By Louis Eksteen

Using Google+ and LinkedIn will make you a better marketer

For many marketers Google+ and LinkedIn still barely register. Who uses Google+ anyway? LinkedIn is just about looking for a new job, right? Wrong. Although it’s taken time for these “secondary” social media platforms to become established, they now are. But why should you use Google+ and LinkedIn?

Google+ delivers a quality audience

Early adopters, especially those who see themselves as the digerati, or specifically the wannabe-digerati started using Google+ as soon as it appeared. With Google+ the search giant successfully created a fully integrated social network for all its platforms (such as GMail, YouTube, Apps, Picasa and others). This means searching via Google optimises Google+ searches too. (You will soon be able to start signing in to other accounts using Google+, just like you use Facebook or Twitter sign-ins.)

Socially Google+ is thus the network for cool(ish) professionals. It’s happening more frequently that quality breaking news finds its way onto Google+ quicker than onto other, larger networks. The trend is also Google’s friend, as Google+ is slowly showing promising growth.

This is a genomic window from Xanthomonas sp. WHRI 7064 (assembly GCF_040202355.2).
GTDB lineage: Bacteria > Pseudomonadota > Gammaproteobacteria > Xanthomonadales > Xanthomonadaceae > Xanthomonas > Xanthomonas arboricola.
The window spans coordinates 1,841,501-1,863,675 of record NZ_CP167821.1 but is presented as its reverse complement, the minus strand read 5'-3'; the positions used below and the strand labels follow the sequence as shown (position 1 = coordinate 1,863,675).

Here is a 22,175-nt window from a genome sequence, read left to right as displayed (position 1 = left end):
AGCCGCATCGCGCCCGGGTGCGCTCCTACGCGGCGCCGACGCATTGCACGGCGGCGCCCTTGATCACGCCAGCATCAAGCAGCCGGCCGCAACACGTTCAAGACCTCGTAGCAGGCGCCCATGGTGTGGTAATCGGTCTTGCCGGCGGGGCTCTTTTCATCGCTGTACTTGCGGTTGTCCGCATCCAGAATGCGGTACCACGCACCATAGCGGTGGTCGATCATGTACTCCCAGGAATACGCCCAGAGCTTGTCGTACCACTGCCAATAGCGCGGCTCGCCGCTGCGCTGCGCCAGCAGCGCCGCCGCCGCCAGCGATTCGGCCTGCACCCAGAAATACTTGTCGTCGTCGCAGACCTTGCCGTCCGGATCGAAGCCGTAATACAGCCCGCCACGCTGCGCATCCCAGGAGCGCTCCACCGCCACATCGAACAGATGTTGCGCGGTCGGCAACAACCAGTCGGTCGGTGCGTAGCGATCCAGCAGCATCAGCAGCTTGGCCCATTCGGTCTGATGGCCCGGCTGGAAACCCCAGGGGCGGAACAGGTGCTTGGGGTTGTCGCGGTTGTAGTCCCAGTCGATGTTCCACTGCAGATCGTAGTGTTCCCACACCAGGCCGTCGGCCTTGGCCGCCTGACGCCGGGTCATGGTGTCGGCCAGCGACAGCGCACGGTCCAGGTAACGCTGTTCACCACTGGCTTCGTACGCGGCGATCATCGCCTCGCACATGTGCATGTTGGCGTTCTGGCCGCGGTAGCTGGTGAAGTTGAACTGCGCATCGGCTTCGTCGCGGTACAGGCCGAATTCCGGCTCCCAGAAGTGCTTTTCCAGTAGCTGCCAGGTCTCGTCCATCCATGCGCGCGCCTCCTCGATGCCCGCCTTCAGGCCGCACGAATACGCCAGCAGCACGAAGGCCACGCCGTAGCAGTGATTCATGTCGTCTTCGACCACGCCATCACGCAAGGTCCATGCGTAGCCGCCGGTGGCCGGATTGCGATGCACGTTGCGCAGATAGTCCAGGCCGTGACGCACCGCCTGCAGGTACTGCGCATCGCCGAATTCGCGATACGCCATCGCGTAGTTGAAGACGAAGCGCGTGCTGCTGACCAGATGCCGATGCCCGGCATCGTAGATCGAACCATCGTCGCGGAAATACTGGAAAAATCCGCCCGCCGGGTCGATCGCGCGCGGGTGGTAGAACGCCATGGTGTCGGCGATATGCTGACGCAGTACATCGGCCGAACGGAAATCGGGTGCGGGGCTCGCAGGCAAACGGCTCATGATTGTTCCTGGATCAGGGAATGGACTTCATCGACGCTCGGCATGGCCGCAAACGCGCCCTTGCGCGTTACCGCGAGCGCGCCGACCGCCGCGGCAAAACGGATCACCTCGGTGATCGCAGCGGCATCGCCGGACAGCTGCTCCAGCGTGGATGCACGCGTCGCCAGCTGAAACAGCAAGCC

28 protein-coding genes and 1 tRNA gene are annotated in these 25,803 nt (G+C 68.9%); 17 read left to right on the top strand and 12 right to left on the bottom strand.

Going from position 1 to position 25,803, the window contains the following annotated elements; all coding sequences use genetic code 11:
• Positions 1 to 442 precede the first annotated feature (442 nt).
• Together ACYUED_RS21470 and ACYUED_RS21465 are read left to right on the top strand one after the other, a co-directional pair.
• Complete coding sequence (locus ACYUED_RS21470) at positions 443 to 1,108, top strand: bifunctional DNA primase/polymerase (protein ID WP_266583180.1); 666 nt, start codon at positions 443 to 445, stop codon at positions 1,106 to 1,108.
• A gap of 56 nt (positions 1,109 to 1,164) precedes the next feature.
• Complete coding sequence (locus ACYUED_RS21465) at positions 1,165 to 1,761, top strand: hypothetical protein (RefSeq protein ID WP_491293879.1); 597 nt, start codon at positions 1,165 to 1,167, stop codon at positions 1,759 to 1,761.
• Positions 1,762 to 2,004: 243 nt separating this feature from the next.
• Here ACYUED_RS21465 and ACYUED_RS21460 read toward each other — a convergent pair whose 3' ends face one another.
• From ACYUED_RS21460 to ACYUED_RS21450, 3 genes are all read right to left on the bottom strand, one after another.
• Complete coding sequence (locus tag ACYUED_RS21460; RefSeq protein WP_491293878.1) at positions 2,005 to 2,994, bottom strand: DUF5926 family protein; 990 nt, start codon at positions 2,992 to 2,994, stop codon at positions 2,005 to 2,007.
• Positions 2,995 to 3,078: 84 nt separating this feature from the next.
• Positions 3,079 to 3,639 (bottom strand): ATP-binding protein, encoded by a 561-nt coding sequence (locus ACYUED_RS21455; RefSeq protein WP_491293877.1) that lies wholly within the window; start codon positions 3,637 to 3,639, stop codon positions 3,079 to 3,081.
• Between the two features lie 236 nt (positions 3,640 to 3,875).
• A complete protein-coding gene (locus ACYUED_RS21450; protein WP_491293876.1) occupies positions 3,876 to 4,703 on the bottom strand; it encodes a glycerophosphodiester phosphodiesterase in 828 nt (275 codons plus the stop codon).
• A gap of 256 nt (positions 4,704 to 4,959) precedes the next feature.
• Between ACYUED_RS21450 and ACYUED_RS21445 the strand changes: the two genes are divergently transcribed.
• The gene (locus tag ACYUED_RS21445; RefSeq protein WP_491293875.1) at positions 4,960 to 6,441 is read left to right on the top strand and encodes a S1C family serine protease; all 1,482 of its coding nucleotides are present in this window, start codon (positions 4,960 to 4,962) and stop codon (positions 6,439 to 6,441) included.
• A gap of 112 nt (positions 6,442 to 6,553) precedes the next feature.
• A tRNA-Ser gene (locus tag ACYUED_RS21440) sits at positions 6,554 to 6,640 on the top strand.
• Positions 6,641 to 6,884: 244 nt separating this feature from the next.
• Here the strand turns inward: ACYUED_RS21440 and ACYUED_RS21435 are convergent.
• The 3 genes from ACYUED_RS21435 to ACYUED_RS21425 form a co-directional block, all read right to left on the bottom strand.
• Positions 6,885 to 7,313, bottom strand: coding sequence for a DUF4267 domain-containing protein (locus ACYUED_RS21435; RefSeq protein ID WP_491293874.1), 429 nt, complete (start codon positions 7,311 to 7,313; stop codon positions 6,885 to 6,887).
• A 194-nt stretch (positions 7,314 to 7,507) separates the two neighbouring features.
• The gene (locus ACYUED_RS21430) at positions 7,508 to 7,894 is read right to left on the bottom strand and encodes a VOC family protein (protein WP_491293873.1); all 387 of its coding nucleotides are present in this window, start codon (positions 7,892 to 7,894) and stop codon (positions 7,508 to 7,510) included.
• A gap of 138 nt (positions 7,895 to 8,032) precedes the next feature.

Some of the best Google+ side-effects take time and effort to implement. Google Author Rank is a major innovation for creators of quality original online content. (It’s also a clever ploy to get writers into the fold.)

These days marketers should not only make sure they can be found by Google in the most effective way, they should also build and protect the brands they manage in a Google+-appropriate manner. After all, what are we if not easily found?

LinkedIn is now the best source for quality professional content

When LinkedIn launched its excellent iPhone and iPad apps just over a year ago, it marked a significant new milestone in the professional social network’s evolution into a media company. Quietly, under the radar, it has developed into a useful content sharing platform.

As with all platforms, if you set it up properly and share valuable personal information, LinkedIn will automatically select content you will find useful. The golden rule is to edit your own personal profile with your professional interests in mind. This includes the groups you belong to, your skills, connections, education and other items.

Consistent with best practice LinkedIn has updated how it delivers information to you, customised for each device you access it from.  The desktop version is business-like and highly functional in the traditional LinkedIn way. Its iPhone app is fast, simply and half-content driven and half-functional orientated. But the iPad app is almost like a shared content magazine product.

The social world is no longer limited to Facebook and Twitter

Try Google+ (Hangouts are fab and Communities are getting off the ground) and see your Author Rank grow. Tell LinkedIn what you’re interested in and experience quality content links coming back to you.

This year will mark the ascendence of professional social networking. It will happen in the same kind of way Oscargate catapulted Twitter into the consciousness of the South African population at large.